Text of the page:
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Category Archives: Wiki

How 9/11 turned a new site called Wikipedia into history’s crowdsourced front page

Fast Company: “The volunteers who documented the attacks on the fledgling site were also laying a foundation for its future… had only been launched nine months earlier by a digital ad entrepreneur named Jimmy Wales and a graduate student in philosophy named Larry Sanger. By July, hundreds of visitors were arriving a day, many brought by links that appeared on Slashdot and Kuro5hin and in the results of a new, fast-growing search engine called Google. Many articles were short, amateurish, questionable. But there were a lot of them, and by the start of September, Wikipedia already boasted versions in French, German, Catalan, Swedish, and Italian, and some 10,000 articles in English. On the morning of September 11, its prospects as a long-term project were far from certain. But as the attacks exposed the weaknesses of America’s 21st century communications, with cell phone networks struggling, first responders’ radios failing, and the world wide web slowing to a crawl, Wikipedia managed to hold up—mostly. At some point, a link to Wikipedia’s 9/11 page appeared on Yahoo’s popular news portal. Traffic began to spike…Whatever you think of it, if you’re online, Wikipedia is now almost impossible to avoid. It’s a modern wonder, a monument to collective sense-making, a bizarre counterexample to the rest of the internet. With over 1 billion visitors a month, it now sits just behind in terms of traffic. Google, the most visited website, depends on Wikipedia for its Knowledge Graph, while YouTube and Facebook help users detect fake news by suggesting links to Wikipedia articles. (Lately, the “September 11 attacks” page makes regular appearances.) There are now over 300 non-English editions, a dozen spin-off Wikimedia projects, and thousands of volunteer-run WikiProjects…”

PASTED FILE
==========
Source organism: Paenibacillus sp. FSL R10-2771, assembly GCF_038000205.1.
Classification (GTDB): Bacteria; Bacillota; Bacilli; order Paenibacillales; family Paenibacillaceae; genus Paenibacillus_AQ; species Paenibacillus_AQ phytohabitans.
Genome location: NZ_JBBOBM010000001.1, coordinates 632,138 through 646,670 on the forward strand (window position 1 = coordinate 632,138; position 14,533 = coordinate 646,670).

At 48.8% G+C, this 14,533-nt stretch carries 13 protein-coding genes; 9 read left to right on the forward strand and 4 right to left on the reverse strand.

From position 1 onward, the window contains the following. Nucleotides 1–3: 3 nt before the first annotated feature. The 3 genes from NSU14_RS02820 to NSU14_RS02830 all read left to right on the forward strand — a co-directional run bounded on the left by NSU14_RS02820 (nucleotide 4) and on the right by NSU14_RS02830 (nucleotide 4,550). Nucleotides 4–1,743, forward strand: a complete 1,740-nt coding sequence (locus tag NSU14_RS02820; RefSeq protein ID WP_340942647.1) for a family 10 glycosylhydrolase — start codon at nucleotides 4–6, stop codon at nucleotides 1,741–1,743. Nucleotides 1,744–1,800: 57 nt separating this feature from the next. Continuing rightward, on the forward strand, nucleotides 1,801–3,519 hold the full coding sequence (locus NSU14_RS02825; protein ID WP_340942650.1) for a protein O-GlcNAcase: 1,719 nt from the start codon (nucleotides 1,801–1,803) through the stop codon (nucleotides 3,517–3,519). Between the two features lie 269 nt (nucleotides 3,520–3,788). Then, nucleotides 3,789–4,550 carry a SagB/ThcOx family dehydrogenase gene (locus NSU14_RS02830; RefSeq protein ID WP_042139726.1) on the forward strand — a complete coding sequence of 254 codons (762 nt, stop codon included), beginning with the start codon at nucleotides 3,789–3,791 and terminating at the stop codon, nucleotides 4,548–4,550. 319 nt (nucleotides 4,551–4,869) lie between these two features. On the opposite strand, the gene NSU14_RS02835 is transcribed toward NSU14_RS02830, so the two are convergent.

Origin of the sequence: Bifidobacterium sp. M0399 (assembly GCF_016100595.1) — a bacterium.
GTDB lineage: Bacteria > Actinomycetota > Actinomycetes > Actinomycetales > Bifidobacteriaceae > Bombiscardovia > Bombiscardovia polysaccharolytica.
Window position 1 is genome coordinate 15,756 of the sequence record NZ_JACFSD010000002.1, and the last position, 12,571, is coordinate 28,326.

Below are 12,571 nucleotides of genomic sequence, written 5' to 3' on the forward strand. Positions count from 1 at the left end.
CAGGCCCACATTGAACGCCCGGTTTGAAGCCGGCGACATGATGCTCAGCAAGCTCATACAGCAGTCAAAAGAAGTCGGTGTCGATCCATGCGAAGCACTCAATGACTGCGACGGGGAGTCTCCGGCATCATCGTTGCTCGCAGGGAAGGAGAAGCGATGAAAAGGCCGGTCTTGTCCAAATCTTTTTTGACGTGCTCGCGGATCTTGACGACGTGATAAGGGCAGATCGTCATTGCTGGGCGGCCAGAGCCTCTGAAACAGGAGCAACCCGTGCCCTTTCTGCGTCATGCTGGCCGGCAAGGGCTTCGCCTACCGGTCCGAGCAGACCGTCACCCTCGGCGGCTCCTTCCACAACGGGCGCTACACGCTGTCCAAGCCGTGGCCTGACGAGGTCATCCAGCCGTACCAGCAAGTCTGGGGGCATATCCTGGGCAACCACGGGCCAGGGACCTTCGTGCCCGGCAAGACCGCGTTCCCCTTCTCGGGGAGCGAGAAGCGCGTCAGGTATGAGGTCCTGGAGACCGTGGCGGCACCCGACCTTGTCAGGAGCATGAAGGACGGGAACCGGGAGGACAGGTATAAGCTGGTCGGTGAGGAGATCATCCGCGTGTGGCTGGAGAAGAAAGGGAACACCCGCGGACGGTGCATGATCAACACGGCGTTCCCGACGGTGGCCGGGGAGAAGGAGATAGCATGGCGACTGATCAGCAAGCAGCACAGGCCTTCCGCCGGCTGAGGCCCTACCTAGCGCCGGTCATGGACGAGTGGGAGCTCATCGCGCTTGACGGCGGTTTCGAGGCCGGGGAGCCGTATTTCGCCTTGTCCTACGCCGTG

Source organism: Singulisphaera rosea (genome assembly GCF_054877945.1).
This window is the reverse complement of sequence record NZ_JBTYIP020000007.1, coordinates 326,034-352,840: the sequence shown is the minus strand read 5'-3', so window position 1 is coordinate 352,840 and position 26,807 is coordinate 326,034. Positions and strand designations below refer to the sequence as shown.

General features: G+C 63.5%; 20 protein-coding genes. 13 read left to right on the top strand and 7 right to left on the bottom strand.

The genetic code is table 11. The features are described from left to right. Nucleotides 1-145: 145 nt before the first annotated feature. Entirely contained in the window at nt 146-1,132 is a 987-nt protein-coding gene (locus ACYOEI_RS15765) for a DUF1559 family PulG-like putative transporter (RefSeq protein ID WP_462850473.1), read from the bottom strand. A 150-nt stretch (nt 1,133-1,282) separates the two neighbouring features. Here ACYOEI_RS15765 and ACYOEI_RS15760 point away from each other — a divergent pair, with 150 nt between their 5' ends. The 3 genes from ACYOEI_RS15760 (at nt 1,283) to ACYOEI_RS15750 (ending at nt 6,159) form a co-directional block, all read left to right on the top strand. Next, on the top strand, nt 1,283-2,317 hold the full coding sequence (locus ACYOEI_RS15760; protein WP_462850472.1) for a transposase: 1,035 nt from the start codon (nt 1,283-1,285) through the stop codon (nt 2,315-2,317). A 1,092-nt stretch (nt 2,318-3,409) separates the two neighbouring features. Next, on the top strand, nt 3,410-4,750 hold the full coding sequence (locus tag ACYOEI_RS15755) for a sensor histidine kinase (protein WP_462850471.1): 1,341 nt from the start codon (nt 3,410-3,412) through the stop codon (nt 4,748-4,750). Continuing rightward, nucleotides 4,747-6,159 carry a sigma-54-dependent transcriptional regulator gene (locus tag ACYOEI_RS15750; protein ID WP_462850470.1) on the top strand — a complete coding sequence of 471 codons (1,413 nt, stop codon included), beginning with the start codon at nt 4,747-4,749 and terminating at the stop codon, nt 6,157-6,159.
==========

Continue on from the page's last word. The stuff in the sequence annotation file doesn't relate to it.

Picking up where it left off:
Leveraging Wikipedia: Connecting Communities of Knowledge

OCLC Research: “The vision statement of the Wikimedia Foundation states, “Imagine a world in which every single human being can freely share in the sum of all knowledge.” Libraries need not see Wikipedia as competition; rather, failing to leverage its omnipresence in the online world constitutes a missed opportunity. As a senior program officer at… Continue Reading

Paper – Wikidata: a platform for your library’s linked open data

Wikidata: a platform for your library’s linked open data by Stacy Allison-Cassin, Dan Scott. code{4}lib Issue 40, 2018-05-04 “Creating and using linked open data (LOD) in library and GLAM (galleries, libraries, archives, museums) projects has historically been associated with a high level of institutional requirements. Erik et al (2015) asserted “the fact that LAM institutions… Continue Reading

What are the ten most cited sources on Wikipedia? Let’s ask the data.

Wikimedia: “Citations are the foundation of Wikipedia’s reliability: they trace the connection between content added by our community of volunteer contributors and its sources. For readers, citations provide a mechanism to validate and check for themselves that what Wikipedia says is sound and trustworthy: they act as a gateway towards a broader ecosystem of reliable… Continue Reading

OCLC Research’s Merrilee Proffitt Shows How Libraries Can Leverage Wikipedia

OCLC: “In Leveraging Wikipedia: Connecting Communities of Knowledge, published by ALA Editions, Merrilee Proffitt of OCLC Research shows how libraries can contribute to Wikipedia to improve content quality and make library services more visible. The vision statement of the Wikimedia Foundation states, “Imagine a world in which every single human being can freely share in the… Continue Reading

New on LLRX – An Exploration of WikiLeaks: What has Taken Me So Long!

Via – An Exploration of WikiLeaks: What has Taken Me So Long! Sarah Gotschall explored WikiLeaks for a few hours and identified effective ways to search the site that include an efficient advanced search engine and search operators to target your research even further. She includes example of her searches and the results. Continue Reading

200,000 Volunteers Have Become the Fact Checkers of the Internet

NexrGov: The creation process of Wikipedia is largely transparent – “Founded in 2001, Wikipedia is on the verge of adulthood. It’s the world’s fifth-most popular website, with 46 million articles in 300 languages, while having less than 300 full-time employees. What makes it successful is the 200,000 volunteers who create it, said Katherine Maher, the… Continue Reading

Paper – The Evolution of Wikipedia’s Norm Network

The Evolution of Wikipedia’s Norm Network – Bradi Heaberlin and Simon DeDeoFuture, Internet 2016, 8(2), 14; doi:10.3390/fi8020014 “Social norms have traditionally been difficult to quantify. In any particular society, their sheer number and complex interdependencies often limit a system-level analysis. One exception is that of the network of norms that sustain the online Wikipedia community.… Continue Reading